Flocks of Greek Birds: Harun Farocki among the ancient artists

I recently picked up the new issue of F.R. David and after a few years break, Will Holder’s project (which began over 10 years ago) continues to connect and inspire in unusual ways the interface between art, design and writing.

Included in this, the 13th issue called “Inverted Commas”, which, among other delights, offers an extended meditation on The Registry of Pseudonyms (where is Plato, by the way?), is a series of stills from Harun Farocki’s 1995 video work Schnittstelle (Interface).

The stills that Holder has selected are from a section in this 25 minute focus on Farocki’s discussion  of a work of ancient sculpture: the so-called “Kritian Boy”.

To see for yourself, you can order F.R. David direct from Holder’s new publishing project Uh Books here – for free shipping in 2017. As I would hate to spoil your experience of reading for yourself, leaving you the core while eating the apple, as it were, in this post I will lead you to another moment in Farocki’s engagement with ancient art.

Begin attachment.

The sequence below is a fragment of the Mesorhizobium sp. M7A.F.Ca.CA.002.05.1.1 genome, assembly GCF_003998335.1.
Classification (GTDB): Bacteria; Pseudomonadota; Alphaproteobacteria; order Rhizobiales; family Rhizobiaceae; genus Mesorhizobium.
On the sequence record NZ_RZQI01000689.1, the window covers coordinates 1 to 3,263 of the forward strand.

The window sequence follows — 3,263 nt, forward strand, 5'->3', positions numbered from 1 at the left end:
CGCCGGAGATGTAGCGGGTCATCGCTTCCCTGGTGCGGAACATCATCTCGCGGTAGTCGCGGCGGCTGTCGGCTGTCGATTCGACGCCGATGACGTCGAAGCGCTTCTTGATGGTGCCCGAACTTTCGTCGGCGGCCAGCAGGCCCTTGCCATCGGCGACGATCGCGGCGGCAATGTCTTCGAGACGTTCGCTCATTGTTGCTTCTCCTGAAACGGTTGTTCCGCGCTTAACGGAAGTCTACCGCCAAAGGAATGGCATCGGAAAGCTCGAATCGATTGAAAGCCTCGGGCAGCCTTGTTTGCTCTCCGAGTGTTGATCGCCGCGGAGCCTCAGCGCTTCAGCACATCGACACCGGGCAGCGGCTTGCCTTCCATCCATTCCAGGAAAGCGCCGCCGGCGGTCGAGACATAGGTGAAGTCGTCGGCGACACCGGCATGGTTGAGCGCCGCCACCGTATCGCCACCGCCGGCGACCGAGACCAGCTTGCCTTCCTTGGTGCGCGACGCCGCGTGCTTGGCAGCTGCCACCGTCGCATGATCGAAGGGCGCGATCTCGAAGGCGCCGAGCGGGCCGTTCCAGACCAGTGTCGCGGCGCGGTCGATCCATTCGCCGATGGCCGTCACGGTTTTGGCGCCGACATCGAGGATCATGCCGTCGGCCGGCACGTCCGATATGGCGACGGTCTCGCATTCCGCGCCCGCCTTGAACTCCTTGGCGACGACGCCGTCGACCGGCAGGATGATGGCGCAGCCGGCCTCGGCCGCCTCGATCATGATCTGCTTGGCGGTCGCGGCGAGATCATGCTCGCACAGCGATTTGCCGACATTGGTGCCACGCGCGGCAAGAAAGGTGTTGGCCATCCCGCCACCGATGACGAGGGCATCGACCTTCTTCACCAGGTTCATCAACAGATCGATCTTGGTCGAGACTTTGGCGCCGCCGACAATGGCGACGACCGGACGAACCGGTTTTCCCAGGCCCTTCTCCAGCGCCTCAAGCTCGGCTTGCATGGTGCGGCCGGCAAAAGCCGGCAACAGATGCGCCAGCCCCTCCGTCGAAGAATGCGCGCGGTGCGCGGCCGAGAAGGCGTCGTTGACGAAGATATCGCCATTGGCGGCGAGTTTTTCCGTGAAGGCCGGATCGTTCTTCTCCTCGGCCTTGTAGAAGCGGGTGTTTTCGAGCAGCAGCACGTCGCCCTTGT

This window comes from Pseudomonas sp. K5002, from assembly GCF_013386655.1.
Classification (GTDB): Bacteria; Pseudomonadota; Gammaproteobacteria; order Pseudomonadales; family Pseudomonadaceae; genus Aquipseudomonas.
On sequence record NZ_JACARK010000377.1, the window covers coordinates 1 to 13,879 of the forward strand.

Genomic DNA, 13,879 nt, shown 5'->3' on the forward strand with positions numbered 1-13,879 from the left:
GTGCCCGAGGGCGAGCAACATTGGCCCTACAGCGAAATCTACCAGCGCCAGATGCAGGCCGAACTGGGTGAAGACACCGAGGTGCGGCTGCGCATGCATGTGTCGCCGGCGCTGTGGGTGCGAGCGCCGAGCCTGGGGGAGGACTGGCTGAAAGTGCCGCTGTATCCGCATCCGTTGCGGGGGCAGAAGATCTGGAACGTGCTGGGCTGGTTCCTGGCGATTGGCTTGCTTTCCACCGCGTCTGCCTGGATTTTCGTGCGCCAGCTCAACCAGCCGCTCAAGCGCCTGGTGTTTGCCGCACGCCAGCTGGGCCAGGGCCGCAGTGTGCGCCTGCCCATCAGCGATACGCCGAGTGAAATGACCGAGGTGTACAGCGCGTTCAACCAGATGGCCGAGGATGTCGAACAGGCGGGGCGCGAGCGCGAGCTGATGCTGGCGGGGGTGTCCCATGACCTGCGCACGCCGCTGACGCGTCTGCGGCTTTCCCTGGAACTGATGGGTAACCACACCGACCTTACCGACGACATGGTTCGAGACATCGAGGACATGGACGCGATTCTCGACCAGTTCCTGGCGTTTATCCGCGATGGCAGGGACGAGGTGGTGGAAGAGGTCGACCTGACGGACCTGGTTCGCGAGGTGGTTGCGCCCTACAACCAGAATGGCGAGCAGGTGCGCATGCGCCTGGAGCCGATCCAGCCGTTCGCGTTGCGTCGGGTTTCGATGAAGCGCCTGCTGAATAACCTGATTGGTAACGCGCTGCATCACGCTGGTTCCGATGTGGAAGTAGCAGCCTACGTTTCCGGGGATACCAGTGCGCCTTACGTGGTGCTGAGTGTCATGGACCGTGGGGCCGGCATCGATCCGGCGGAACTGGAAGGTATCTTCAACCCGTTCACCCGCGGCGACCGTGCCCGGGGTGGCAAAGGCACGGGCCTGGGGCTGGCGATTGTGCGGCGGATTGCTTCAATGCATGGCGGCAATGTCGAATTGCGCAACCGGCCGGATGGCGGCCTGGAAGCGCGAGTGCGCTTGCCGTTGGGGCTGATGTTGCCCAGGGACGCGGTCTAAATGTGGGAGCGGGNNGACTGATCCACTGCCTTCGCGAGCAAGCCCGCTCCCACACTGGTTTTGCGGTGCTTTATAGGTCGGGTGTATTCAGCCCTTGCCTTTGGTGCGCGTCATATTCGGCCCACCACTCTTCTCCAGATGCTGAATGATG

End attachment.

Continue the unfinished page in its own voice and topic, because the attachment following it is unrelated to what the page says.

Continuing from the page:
His work Parallel I-IV (2012-2015) that explored the development of computer animation. The first episode focuses on natural forms of trees, fire, water and clouds, ending with the narrator invoking the story of Zeuxis and his realistic painting of grapes. Inspired by the stills of the recent F.R. David issue, here is a transcription of the narration inserted into a series of stills (with their order – of both image and text – slightly manipulated from the original).

If you are curious about the “original”, you can watch the relevant clip of Parallel I for yourself by clicking here.

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